But back to Ukraine, this kind of poor outfitting isn’t exactly helping the Russian cause in the skies. (Hat tip @JoshuaMcGuoirk.)
I never cease to be amazed at just how pathetic the Russian military continues to be: in both equipment and morale.
Moving from the air back to the ground, I’ve written in previous newsletters about how Russia has been stalled in Donbas, and even losing some ground.
But it’s not for lack of effort, as you can see below.
From the article.
The better part of a Russian army battalion — 50 or so vehicles and up to a thousand troops — in recent days tried to cross a pontoon bridge spanning the Siverskyi Donets River, running west to east between the separatist provinces of Donetsk and Luhansk in eastern Ukraine.
Ukrainian artillery caught them at the river bank—and destroyed them. … It’s unclear how many Russians died or were wounded, but it’s worth noting that no battalion can lose three-quarters of its vehicles and remain capable of operations. In one strike, the Ukrainians removed from the battlefield one of roughly the 99 Russian battalion tactical groups in Ukraine.
Here are some photos of what remains of that battle.
These were horrific losses for a single day’s battle, even by Russian standards.
And if you really want to get into the weeds of this battle, here’s the story that’s gone viral about the Ukrainian soldier who predicted where the crossing would happen based on map study and a recon of the area. (Click the link below and follow the thread; it’s quite the story.)
Speaking of Russian losses and Ukrainian superiority, I wanted to share a slightly different topic that’s struck me.
This entire time, I’ve mostly attributed the dominance of the Ukrainians to their fighting spirit and eight-plus years of war experience in fighting the Russians, which has mostly featured conscripts.
But if you watch the clip below of a Ukrainian sniper, who now “owns” a tank that he uses to hunt Russian vehicles, you’ll learn he’s new to war.
What’s so striking about the clip is that he and the next person interviewed aren’t hardened veterans.
Instead, they are people who were soft citizens even just two months ago (he was a software engineer), but they have become efficient fighters in a very short time under the toughest of conditions. A great clip, if you have a moment to watch it.
Also, in the same line of thinking, the below clip shows an older gentleman also fighting the Russians, and I don’t think any of us would say he’s regular Ukrainian military age or rank. (Hat tip: @JaradStout.)
One final bit of news about Ukraine before we leave that topic. The battle for Snake Island is continuing, and you really need to read the thread about what’s happening in the video below.
On the off chance that you don’t go read that thread, the author of it takes a single event and then further elaborates on what is likely happening on the island. Especially, how the events happening paint a larger picture of the troubles the Russians are having both on Snake Island and out at sea.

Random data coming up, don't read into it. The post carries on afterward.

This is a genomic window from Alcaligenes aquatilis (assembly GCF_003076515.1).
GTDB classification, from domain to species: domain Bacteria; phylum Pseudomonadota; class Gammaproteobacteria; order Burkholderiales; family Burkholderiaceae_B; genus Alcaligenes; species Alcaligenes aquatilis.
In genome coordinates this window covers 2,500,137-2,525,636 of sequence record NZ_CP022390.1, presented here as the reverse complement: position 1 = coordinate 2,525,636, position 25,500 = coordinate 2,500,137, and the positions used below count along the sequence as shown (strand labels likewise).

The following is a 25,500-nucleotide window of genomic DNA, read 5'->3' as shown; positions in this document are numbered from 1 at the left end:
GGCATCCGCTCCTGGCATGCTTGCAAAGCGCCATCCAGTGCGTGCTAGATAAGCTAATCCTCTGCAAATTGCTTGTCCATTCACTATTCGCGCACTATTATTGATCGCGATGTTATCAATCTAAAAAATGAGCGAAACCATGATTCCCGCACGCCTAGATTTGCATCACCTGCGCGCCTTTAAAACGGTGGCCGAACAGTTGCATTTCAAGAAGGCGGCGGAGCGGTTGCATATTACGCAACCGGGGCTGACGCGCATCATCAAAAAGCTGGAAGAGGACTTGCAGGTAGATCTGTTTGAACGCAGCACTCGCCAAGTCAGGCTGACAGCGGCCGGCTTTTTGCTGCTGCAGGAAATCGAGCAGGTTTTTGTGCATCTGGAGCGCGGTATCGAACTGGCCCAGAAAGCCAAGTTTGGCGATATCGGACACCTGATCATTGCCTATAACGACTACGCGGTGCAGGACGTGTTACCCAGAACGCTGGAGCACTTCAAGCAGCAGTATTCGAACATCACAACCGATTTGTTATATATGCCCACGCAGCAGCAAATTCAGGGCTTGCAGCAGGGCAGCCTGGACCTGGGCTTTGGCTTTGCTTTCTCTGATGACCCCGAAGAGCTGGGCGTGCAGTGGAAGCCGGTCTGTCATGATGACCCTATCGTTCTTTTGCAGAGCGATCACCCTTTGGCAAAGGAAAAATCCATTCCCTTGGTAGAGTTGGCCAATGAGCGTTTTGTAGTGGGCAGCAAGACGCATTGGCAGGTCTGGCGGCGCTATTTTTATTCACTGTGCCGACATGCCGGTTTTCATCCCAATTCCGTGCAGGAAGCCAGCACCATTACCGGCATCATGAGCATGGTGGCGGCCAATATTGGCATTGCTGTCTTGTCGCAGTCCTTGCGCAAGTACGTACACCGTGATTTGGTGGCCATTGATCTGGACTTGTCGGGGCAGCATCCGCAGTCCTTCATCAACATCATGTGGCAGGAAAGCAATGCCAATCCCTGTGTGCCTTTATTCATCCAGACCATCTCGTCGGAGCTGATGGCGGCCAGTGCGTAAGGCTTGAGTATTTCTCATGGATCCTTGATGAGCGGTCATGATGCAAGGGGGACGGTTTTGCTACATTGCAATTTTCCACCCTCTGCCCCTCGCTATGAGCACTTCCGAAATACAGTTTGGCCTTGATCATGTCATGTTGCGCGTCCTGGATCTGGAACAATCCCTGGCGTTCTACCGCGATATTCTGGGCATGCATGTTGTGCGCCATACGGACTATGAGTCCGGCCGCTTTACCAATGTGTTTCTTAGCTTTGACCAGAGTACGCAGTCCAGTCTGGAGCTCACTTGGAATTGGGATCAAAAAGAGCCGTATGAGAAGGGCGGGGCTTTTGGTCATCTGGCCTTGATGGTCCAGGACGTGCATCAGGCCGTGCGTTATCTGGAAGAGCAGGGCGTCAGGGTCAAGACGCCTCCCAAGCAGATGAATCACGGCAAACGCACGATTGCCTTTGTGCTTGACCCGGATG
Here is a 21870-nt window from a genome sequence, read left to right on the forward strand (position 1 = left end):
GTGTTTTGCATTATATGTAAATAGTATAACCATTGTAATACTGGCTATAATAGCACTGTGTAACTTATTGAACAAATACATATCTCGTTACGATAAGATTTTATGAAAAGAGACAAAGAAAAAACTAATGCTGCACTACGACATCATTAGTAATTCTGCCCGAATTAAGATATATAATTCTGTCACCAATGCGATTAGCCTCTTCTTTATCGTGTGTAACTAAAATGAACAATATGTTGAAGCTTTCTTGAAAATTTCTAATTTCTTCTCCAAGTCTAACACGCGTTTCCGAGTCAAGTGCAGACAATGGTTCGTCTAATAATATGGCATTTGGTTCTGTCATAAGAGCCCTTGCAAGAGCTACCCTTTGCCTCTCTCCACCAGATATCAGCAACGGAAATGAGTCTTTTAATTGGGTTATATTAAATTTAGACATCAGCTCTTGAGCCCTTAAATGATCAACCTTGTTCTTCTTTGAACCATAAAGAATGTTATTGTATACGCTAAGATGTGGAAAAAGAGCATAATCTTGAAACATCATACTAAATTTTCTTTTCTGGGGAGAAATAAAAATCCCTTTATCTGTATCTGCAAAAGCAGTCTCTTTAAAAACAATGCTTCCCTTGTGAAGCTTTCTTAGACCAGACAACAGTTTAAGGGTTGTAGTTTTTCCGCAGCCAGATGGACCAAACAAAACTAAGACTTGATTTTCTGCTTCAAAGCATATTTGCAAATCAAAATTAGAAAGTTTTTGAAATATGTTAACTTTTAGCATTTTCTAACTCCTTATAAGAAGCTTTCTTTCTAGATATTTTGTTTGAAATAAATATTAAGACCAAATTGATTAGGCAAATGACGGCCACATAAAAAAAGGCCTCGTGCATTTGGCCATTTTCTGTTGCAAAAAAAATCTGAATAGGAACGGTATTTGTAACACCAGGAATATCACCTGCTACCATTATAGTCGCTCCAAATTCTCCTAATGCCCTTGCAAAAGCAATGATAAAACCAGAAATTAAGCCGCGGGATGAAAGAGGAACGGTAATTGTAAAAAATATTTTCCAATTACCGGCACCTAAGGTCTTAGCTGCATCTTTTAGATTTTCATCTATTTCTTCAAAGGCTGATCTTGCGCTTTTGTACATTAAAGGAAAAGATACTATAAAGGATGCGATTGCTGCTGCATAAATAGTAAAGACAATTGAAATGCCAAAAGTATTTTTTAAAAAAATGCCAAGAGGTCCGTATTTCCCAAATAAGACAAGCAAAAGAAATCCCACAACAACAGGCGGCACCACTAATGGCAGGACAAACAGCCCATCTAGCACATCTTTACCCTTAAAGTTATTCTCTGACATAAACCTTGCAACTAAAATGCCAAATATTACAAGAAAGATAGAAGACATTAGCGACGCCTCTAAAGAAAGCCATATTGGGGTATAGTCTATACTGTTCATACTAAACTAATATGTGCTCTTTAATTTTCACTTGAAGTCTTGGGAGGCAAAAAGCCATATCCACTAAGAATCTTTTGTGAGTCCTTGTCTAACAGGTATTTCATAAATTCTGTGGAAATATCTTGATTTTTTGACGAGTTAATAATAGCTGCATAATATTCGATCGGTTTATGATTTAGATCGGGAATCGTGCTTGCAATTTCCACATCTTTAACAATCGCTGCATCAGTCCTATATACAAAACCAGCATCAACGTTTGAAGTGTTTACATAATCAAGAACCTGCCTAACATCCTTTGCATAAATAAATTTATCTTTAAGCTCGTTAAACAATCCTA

Moving along, I had some other defense news to share, but I think we’ve gotten our fill in this edition. I’ll share plenty more on Tuesday, which will allow me to go into more details about it. (Teaser: it’ll involve ships, lasers, and maybe even fighter jets; maybe even A-10s, too.)
But let’s end with some motivation and wisdom. First, this inspiring story of courage.
Second, how about this?!
This is a local story about a local high school kid, who barely made the baseball team, who’s going to be making millions before too long.
The lesson: Never give up. Always believe. Work your ass off.
Now, for some humor because man, these war realities in Ukraine can be heavy for all of us.
And finally more motivation. Because that’s what half of you are paying for, right?!
A quick reminder that there are so many good Americans out there, and that we are so good as a people (despite the loud and obnoxious ones who scream the loudest).
(Hat tip on the previous video to Atticus Finch, who said, “Despite it all, most Americans are still stand up people. The kind of people who help each other without thinking twice. Good job to these folks!”)
Okay, one or two more, because I’m relentless, just as you should be.
On this note, there is this, from a man who lost his father to suicide 22 years ago.
Todd, who gave me permission to share this, said, “Over the years I’ve battled my own issues, particularly after tours to Iraq and Afghanistan. I just want everyone to know — even in the darkest of times, there are people who will drop everything to be there for you.”
An important message for sure. If you’re struggling, reach out to someone. If you’re not, reach out to someone who might be that you haven’t heard from in a while.
Okay, now let’s end on a lighter note.
That’s it for this edition.
As a reminder, please be kind and endeavor to love your fellow Americans. We need to pull this country together, and that starts with all of us.
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Stan R. Mitchell
P.S. Don’t forget to check out my books. I’ve written a CIA/Marine sniper series, a detective series, a private investigator series, an action-packed Western, a leadership/biography book, and two realistic war novels: one about World War IIand one about Afghanistan.